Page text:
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Forecast: 3-in-5 chance of record low Arctic sea ice in 2008

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"Forecast: 3-in-5 chance of record low Arctic sea ice in 2008"

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The Colorado Center for Astrodynamics Research (CCAR) predicts “a 59 percent chance the annual minimum sea ice record will be broken this fall for the third time in five years.” Pretty amazing prediction when you consider we supposedly had record refreezing of Arctic ice last fall and are only now coming out of a month-long Ice Age.

According to the researchers, “63 percent of the Arctic ice cover is younger than average, and only 2 percent is older than average“:

“Based on the current sea ice conditions, aerospace engineering Research Professor Jim Maslanik said the Northern Sea Route — the shipping lane from the Atlantic Ocean to the Pacific Ocean along the Russian coastline — might also open up this summer. “It also is quite possible that extensive ice-free conditions could develop at or near the North Pole,” said Maslanik.

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In January 2008, a team led by Maslanik and involving CCAR’s Drobot, Charles Fowler and William Emery, as well as Julienne Stroeve of CU-Boulder’s Cooperative Institute for Research in Environmental Sciences and NASA’s Jay Zwally and Donghui Yi, concluded there had been a nearly complete loss of the oldest, thickest Arctic sea ice. The team calculated that 58 percent of the remaining Arctic sea ice was thin and only two to three years old.

The researchers used passive microwave, visible infrared radar and laser altimeter satellite data from NOAA, NASA and the U.S. Department of Defense, as well as ocean buoys to measure and track sections of sea ice. They developed “signatures” of individual ice sections roughly 15 miles square using their thickness, roughness, snow depth and ridge characteristics, tracking them over the seasons and years as they moved around the Arctic.

Colarado’s Arctic Regional Ice Forecasting System group is “the only research group in the world currently making seasonal Arctic sea ice forecasts based on probability.” Significantly, “Last summer the CCAR Arctic Regional Ice Forecasting System group, which has been making Arctic sea ice forecasts for the past six years, correctly forecast the 2007 record minimum.”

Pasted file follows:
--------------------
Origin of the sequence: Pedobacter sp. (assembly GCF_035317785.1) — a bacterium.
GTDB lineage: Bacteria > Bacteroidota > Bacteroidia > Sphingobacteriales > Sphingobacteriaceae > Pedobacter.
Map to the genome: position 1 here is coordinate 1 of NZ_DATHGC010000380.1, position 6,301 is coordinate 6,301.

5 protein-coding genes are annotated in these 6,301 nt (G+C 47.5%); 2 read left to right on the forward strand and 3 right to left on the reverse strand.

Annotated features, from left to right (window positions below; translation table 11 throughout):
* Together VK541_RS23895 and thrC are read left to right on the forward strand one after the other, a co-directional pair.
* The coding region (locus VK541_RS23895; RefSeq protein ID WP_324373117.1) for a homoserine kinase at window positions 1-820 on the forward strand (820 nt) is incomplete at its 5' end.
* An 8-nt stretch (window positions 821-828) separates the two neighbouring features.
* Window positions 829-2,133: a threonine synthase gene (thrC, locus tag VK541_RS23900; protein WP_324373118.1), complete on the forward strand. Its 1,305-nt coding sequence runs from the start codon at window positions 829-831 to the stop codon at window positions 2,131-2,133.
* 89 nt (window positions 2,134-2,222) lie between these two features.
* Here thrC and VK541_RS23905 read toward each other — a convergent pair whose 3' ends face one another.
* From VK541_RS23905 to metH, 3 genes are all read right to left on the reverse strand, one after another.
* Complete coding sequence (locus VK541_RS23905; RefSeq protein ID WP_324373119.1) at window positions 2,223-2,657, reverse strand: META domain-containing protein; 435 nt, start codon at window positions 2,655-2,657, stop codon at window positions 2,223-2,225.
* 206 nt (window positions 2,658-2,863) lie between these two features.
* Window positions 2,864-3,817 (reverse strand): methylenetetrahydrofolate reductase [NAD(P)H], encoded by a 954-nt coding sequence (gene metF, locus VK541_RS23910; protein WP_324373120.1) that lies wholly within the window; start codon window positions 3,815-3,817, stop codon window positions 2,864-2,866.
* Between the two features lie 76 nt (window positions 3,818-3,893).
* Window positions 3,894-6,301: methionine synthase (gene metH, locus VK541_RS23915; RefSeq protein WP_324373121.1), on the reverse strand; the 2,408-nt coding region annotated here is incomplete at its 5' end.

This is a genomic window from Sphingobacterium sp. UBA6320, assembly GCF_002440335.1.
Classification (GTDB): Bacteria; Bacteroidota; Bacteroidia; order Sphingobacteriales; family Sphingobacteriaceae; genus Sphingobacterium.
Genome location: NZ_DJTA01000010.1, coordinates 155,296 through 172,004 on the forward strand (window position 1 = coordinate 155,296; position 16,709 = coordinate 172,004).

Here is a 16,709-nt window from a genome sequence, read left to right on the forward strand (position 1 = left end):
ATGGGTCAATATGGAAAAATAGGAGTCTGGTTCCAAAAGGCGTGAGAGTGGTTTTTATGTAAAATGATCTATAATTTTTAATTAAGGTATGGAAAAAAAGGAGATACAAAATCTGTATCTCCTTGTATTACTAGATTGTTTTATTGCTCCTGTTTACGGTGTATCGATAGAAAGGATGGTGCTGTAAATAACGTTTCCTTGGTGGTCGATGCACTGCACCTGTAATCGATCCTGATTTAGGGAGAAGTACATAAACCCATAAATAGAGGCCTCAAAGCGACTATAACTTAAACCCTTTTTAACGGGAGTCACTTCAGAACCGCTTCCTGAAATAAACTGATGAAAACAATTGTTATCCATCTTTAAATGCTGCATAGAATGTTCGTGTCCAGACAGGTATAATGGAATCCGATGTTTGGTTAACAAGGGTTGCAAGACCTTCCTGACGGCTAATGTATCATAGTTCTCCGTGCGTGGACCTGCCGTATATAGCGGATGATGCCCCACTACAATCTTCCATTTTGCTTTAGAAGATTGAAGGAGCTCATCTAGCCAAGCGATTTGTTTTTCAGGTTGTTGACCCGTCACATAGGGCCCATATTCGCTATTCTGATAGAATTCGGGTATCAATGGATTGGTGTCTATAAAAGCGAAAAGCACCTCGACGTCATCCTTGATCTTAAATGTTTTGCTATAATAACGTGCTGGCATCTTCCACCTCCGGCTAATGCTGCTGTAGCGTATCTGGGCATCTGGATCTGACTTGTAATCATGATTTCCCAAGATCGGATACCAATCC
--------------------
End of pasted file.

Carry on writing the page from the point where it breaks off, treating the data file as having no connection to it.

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5 Responses to Forecast: 3-in-5 chance of record low Arctic sea ice in 2008

  1. Mark Shapiro says:

    And you can watch it melt here:

    arctic.atmos.uiuc.edu/cryosphere/

  2. Paul K says:

    Are you going to give 3 to 5 odds on future ice bets?

  3. Joe says:

    Still taking bets on ice free by 2020. Can’t seem to find many takers any more, though — but IPCC says 2080 or later, so I don’t know why….

  4. HumansFirst EarthSecond says:

    What has science come to when they start using “probability”. When I went to school, probability and science did not mix. “What if” scenarios are meaningless. This “Vegas” style science is necessary to capture the imagination of the uninformed.

    [JR: Rest of post deleted for being repetitive ad hominem disinformation -- I give people one shot at unsupported claims that repeated denier talking points, but that's it.]

  5. Joe says:

    HumansLast — Do you really know nothing about science, or are you just trying to waste everybody’s time?

    Let’s see, there is quantum mechanics and thermodynamics, which are primarily statistical in nature. Indeed, QM says the world can only be known probabilistically.

    Pretty much all of science related to human health is probabilistic — e.g. not everybody who smokes will get sick from it, but a substantial fraction will.

    Chaos theory makes clear that all complex systems dependent on myriad initial conditions (such as weather or climate) are inherently nondeterministic — not because the world is quantum mechanically un-determinable at a large scale, but because the initial conditions can’t be measured with sufficient accuracy.

    When you went to high school, you were dealing with rudimentary calculations that are all approximations of the real world — frictionless systems and the like. Your school ever ask you to calculate something as simple as where a metallic pendulum dangling above 3 magnets will come to rest? Didn’t think so.

    Probability ain’t the same as “what if.” If you play Russian roulette with three bullets in the chamber, there is some infinitesimally unlikely chance you will never kill yourself, but somehow my guess is you understand probability well enough to know that I can scientifically state that doing so is suicidal.

    If we keep pouring unrestricted greenhouse gas emissions into the atmosphere, we’re gonna go to 800 to 1000 ppm, and there ain’t no model for which that is not an unmitigated human catastrophe for billions of people.